2739. The verse, in a nutshell, lays down some important rules about the ethics of war and its conduct and incidentally deals a deathblow of their faith, honour, lives or property, Muslims are enjoined to fight bravely and relentless (8:13-17). (b) When war is once started, it should continue till peace is established and freedom of conscience secured (8:40). (c) Prisoners are to be taken from the enemy only after regular and pitched battle has been fought, and the enemy is decidedly and positively beaten. Thus regular war is declared to be the only reason for taking prisoners; for no other reason free men can be deprived of their liberty. (d) When war is over, prisoners should be released, either as an act of favour, or on taking ransom from them or by negotiating mutual exchange. They should not be held permanently in captivity or treated as slaves. The Holy Prophet set at liberty about a hundred families of Bani Mustaliq and several thousand prisoners of Hawazin after both these tribes had been decisively beaten in battle. After the Battle of Badr ransom was accepted from the prisoners, and those who could not pay their ransom in money but were literate, were required to teach reading and writing to Muslims. The verse thus has struck very effectively at the roots of slavery, abolishing it completely and for ever.” [1]

Maulana Muhammad Ali:

“1a. A˙alla-hu is synonymous with ahlaka-hi or a˙a‘a-hu (T, LL), the first meaning he destroyed him or caused him to perish, and the second he wasted it or made it ineffective. The significance is that their endeavours to uproot Truth will be brought to naught. This chapter was revealed at a time when the enemies of Islam were at the height of their power, and had apparently uprooted Islam from Makkah, and were preparing to give it a death-blow at Madinah.
2a. This is another prophecy, a counterpart of the one contained in the previous verse. The Muslims, whose condition, it is announced here, will be bettered, were in a most helpless condition at the time. The majority of them had just fled from their homes, almost penniless, to save their lives and to settle down at Madinah where, however, they were not left alone, the enemy being determined to crush them by force.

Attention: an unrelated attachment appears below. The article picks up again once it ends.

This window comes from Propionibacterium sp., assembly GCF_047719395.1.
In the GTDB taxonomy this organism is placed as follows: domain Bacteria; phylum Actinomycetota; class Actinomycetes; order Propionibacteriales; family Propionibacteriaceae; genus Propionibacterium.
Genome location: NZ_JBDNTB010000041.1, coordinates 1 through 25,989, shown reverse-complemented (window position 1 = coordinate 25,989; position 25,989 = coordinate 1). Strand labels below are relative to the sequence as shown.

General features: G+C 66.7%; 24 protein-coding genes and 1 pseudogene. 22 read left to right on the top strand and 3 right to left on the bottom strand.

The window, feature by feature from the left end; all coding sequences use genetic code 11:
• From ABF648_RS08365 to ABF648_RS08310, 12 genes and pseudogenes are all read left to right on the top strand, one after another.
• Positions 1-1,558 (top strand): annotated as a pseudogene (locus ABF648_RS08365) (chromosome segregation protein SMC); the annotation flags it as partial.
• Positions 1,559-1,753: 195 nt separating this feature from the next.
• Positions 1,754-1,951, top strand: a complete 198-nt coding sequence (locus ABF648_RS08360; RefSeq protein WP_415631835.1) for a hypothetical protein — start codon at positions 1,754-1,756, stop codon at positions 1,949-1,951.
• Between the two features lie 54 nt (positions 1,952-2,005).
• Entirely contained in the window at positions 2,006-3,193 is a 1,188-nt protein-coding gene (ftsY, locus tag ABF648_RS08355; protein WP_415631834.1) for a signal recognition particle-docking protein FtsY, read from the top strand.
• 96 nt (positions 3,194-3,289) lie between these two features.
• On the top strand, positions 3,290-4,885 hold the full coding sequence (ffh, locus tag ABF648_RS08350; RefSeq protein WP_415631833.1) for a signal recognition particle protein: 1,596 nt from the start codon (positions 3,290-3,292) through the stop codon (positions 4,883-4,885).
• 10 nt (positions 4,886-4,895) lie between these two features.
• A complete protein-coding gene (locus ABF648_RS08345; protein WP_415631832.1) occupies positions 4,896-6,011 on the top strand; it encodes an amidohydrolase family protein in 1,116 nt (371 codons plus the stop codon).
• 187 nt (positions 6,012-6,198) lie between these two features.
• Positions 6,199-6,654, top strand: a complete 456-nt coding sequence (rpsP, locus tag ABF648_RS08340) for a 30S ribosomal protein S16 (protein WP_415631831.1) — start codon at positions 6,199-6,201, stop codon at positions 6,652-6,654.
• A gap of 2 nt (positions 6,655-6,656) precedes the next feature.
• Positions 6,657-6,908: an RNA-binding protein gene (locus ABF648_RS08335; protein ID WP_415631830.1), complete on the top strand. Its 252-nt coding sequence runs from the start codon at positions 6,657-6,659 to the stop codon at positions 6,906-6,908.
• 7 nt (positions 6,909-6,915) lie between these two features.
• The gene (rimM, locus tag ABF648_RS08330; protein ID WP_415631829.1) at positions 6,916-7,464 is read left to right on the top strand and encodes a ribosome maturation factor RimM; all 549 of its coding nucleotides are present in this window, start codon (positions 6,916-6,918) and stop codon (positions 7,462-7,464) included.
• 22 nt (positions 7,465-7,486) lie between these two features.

3a. Amthal is the plural of mathal, which means a description, condition, state or case, or a description by way of comparison, i.e., a parable (LL). V. 1 tells us of the condition of those who tried to uproot Truth, stating that their endeavours will be brought to naught, while v. 2 speaks of those who accept the Truth and states that their material as well as moral condition will be bettered. These are the conditions or descriptions referred to in v. 3.
4a. The word athkhana occurring in this passage has been fully explained in 8:67a. This passage mentions the only case in which prisoners of war can be taken, and thus condemns the practice of slavery, according to which men could be seized anywhere and sold into slavery. Here we are told that prisoners of war can only be taken after meeting an enemy in regular battle, and even in that case they must be set free, either as a favour or after taking ransom. It was the former of these alternatives that the Holy Prophet adopted in most cases; for instance, in the case of the prisoners of the Banu Mustaliq, in which a hundred families were set at liberty, and in the case of Hawazin, in which fully six thousand prisoners of war were released merely as an act of favour. Only in the case of the seventy prisoners taken at Badr is there mention of redemption having been taken, but this was when Islam was very weak and the powerful enemy was determined to crush it.